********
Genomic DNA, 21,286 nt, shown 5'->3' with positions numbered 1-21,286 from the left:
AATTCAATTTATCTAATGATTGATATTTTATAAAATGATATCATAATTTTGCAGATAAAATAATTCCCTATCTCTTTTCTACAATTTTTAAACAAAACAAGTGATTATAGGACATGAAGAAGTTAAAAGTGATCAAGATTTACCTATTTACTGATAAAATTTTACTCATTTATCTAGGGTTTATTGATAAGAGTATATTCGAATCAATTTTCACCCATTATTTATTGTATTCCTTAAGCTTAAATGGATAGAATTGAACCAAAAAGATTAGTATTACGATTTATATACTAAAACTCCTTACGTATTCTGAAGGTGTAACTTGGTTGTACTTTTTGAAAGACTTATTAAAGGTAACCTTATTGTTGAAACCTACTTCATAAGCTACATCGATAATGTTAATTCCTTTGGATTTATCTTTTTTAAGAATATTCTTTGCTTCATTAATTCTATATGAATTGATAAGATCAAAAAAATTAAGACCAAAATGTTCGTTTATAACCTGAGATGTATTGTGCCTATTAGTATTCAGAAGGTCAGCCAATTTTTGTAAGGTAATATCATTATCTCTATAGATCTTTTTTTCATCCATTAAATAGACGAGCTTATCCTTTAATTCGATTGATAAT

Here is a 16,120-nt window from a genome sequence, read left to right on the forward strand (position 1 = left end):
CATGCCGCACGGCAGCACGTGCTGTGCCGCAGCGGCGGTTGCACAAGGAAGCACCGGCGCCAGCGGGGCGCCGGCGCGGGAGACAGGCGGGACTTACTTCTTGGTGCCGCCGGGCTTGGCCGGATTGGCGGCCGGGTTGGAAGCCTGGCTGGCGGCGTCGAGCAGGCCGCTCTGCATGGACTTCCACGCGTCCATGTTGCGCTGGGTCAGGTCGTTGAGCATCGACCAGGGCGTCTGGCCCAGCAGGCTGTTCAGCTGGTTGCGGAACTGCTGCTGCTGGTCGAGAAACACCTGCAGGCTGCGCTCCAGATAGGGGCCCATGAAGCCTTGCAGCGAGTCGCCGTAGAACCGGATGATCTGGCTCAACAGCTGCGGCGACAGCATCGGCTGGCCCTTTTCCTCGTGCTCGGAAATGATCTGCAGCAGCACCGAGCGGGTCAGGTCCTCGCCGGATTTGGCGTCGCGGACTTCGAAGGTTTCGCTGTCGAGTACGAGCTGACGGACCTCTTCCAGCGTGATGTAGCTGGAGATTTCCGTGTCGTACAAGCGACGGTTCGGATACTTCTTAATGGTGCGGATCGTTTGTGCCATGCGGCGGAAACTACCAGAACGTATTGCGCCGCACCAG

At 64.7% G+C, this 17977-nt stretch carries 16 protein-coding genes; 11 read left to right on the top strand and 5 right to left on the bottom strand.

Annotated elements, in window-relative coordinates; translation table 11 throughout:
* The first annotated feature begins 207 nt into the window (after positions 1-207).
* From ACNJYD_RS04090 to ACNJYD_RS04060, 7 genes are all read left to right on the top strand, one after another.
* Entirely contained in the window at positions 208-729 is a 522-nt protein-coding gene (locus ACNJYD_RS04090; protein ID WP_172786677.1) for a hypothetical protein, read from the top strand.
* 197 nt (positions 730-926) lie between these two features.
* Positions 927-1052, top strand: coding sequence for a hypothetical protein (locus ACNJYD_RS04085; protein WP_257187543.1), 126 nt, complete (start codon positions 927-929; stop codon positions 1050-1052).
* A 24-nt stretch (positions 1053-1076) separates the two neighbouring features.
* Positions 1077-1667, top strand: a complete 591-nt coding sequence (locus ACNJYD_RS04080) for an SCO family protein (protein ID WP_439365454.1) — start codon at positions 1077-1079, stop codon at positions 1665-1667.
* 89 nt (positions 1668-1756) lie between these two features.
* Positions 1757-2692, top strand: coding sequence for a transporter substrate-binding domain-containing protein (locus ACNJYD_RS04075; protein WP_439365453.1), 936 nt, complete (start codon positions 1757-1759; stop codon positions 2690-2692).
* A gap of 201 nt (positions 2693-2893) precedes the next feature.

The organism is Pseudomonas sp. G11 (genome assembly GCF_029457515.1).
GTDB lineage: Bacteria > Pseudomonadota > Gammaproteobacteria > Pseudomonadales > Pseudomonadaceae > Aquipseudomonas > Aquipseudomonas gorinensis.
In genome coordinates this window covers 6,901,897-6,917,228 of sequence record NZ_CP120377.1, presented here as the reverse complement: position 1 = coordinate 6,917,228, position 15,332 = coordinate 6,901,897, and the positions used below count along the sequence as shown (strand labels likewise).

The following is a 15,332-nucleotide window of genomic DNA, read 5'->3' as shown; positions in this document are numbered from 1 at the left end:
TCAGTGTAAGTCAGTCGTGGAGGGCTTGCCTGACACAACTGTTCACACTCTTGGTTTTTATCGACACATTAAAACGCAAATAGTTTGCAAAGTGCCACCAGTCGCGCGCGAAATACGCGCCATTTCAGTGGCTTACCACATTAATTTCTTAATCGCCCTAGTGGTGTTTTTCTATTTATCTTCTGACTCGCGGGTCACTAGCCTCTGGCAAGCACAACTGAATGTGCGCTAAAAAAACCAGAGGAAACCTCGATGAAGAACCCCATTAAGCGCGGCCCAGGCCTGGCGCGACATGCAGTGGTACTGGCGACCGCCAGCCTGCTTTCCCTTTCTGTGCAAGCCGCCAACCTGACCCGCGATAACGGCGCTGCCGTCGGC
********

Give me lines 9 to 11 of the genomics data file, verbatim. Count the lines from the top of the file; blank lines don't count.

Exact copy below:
* Entirely contained in the window at positions 208-729 is a 522-nt protein-coding gene (locus ACNJYD_RS04090; protein ID WP_172786677.1) for a hypothetical protein, read from the top strand.
* 197 nt (positions 730-926) lie between these two features.
* Positions 927-1052, top strand: coding sequence for a hypothetical protein (locus ACNJYD_RS04085; protein WP_257187543.1), 126 nt, complete (start codon positions 927-929; stop codon positions 1050-1052).